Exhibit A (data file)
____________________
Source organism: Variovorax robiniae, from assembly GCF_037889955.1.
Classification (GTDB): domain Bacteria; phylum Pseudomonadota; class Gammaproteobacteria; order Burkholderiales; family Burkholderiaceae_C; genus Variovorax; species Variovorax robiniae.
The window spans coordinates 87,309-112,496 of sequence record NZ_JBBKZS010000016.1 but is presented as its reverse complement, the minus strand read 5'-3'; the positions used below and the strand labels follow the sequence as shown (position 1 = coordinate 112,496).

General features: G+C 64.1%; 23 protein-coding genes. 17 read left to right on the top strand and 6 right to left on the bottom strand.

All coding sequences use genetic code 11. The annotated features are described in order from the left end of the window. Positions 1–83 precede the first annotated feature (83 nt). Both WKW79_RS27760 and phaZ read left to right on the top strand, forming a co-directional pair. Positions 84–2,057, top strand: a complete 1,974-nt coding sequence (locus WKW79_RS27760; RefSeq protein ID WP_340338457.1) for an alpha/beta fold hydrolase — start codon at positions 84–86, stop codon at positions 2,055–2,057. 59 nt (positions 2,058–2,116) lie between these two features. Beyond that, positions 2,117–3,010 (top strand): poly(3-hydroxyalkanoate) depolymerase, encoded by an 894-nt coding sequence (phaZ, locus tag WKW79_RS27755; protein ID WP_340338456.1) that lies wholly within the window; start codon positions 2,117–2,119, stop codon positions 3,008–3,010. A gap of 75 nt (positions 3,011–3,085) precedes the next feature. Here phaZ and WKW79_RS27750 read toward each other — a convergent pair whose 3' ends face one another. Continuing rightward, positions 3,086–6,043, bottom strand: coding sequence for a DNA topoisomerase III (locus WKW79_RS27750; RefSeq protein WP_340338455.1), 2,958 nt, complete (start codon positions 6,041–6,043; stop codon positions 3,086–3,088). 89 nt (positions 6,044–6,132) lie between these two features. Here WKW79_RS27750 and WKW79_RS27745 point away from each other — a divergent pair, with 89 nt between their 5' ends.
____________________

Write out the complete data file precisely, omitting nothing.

Source organism: Variovorax robiniae, from assembly GCF_037889955.1.
Classification (GTDB): domain Bacteria; phylum Pseudomonadota; class Gammaproteobacteria; order Burkholderiales; family Burkholderiaceae_C; genus Variovorax; species Variovorax robiniae.
The window spans coordinates 87,309-112,496 of sequence record NZ_JBBKZS010000016.1 but is presented as its reverse complement, the minus strand read 5'-3'; the positions used below and the strand labels follow the sequence as shown (position 1 = coordinate 112,496).

General features: G+C 64.1%; 23 protein-coding genes. 17 read left to right on the top strand and 6 right to left on the bottom strand.

All coding sequences use genetic code 11. The annotated features are described in order from the left end of the window. Positions 1–83 precede the first annotated feature (83 nt). Both WKW79_RS27760 and phaZ read left to right on the top strand, forming a co-directional pair. Positions 84–2,057, top strand: a complete 1,974-nt coding sequence (locus WKW79_RS27760; RefSeq protein ID WP_340338457.1) for an alpha/beta fold hydrolase — start codon at positions 84–86, stop codon at positions 2,055–2,057. 59 nt (positions 2,058–2,116) lie between these two features. Beyond that, positions 2,117–3,010 (top strand): poly(3-hydroxyalkanoate) depolymerase, encoded by an 894-nt coding sequence (phaZ, locus tag WKW79_RS27755; protein ID WP_340338456.1) that lies wholly within the window; start codon positions 2,117–2,119, stop codon positions 3,008–3,010. A gap of 75 nt (positions 3,011–3,085) precedes the next feature. Here phaZ and WKW79_RS27750 read toward each other — a convergent pair whose 3' ends face one another. Continuing rightward, positions 3,086–6,043, bottom strand: coding sequence for a DNA topoisomerase III (locus WKW79_RS27750; RefSeq protein WP_340338455.1), 2,958 nt, complete (start codon positions 6,041–6,043; stop codon positions 3,086–3,088). 89 nt (positions 6,044–6,132) lie between these two features. Here WKW79_RS27750 and WKW79_RS27745 point away from each other — a divergent pair, with 89 nt between their 5' ends.